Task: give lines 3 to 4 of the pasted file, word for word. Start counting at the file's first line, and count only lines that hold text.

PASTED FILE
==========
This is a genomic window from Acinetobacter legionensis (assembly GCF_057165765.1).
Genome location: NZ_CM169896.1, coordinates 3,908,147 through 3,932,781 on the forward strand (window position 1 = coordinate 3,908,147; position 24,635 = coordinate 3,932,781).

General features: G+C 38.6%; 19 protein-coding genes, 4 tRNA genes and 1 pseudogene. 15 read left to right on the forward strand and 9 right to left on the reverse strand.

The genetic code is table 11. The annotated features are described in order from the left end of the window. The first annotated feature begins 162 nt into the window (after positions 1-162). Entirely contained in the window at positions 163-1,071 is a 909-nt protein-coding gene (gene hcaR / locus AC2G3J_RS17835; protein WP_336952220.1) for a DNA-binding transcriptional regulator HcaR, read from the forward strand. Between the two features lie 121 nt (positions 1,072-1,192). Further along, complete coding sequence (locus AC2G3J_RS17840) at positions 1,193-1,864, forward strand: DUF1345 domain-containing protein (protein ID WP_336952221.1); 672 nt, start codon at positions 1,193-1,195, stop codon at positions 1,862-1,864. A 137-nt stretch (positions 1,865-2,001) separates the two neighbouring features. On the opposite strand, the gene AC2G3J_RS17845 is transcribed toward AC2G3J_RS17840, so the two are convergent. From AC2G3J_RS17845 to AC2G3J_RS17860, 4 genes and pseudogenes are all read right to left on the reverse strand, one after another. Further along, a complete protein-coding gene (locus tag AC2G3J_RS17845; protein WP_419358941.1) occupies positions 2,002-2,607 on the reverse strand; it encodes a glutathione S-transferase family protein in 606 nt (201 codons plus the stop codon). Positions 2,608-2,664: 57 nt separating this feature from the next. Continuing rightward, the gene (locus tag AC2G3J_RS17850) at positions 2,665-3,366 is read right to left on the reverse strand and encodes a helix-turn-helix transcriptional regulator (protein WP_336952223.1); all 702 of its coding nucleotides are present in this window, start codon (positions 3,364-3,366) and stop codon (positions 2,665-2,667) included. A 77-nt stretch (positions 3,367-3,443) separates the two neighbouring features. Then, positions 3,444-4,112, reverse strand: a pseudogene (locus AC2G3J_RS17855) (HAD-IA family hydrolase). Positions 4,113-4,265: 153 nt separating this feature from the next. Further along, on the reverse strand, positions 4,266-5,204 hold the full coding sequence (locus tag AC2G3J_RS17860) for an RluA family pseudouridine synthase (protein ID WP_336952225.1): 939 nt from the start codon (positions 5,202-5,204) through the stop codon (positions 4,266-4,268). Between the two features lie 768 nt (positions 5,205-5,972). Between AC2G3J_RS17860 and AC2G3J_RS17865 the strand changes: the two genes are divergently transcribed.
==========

General features: G+C 38.6%; 19 protein-coding genes, 4 tRNA genes and 1 pseudogene. 15 read left to right on the forward strand and 9 right to left on the reverse strand.

The genetic code is table 11. The annotated features are described in order from the left end of the window. The first annotated feature begins 162 nt into the window (after positions 1-162). Entirely contained in the window at positions 163-1,071 is a 909-nt protein-coding gene (gene hcaR / locus AC2G3J_RS17835; protein WP_336952220.1) for a DNA-binding transcriptional regulator HcaR, read from the forward strand. Between the two features lie 121 nt (positions 1,072-1,192). Further along, complete coding sequence (locus AC2G3J_RS17840) at positions 1,193-1,864, forward strand: DUF1345 domain-containing protein (protein ID WP_336952221.1); 672 nt, start codon at positions 1,193-1,195, stop codon at positions 1,862-1,864. A 137-nt stretch (positions 1,865-2,001) separates the two neighbouring features. On the opposite strand, the gene AC2G3J_RS17845 is transcribed toward AC2G3J_RS17840, so the two are convergent. From AC2G3J_RS17845 to AC2G3J_RS17860, 4 genes and pseudogenes are all read right to left on the reverse strand, one after another. Further along, a complete protein-coding gene (locus tag AC2G3J_RS17845; protein WP_419358941.1) occupies positions 2,002-2,607 on the reverse strand; it encodes a glutathione S-transferase family protein in 606 nt (201 codons plus the stop codon). Positions 2,608-2,664: 57 nt separating this feature from the next. Continuing rightward, the gene (locus tag AC2G3J_RS17850) at positions 2,665-3,366 is read right to left on the reverse strand and encodes a helix-turn-helix transcriptional regulator (protein WP_336952223.1); all 702 of its coding nucleotides are present in this window, start codon (positions 3,364-3,366) and stop codon (positions 2,665-2,667) included. A 77-nt stretch (positions 3,367-3,443) separates the two neighbouring features. Then, positions 3,444-4,112, reverse strand: a pseudogene (locus AC2G3J_RS17855) (HAD-IA family hydrolase). Positions 4,113-4,265: 153 nt separating this feature from the next. Further along, on the reverse strand, positions 4,266-5,204 hold the full coding sequence (locus tag AC2G3J_RS17860) for an RluA family pseudouridine synthase (protein ID WP_336952225.1): 939 nt from the start codon (positions 5,202-5,204) through the stop codon (positions 4,266-4,268). Between the two features lie 768 nt (positions 5,205-5,972). Between AC2G3J_RS17860 and AC2G3J_RS17865 the strand changes: the two genes are divergently transcribed.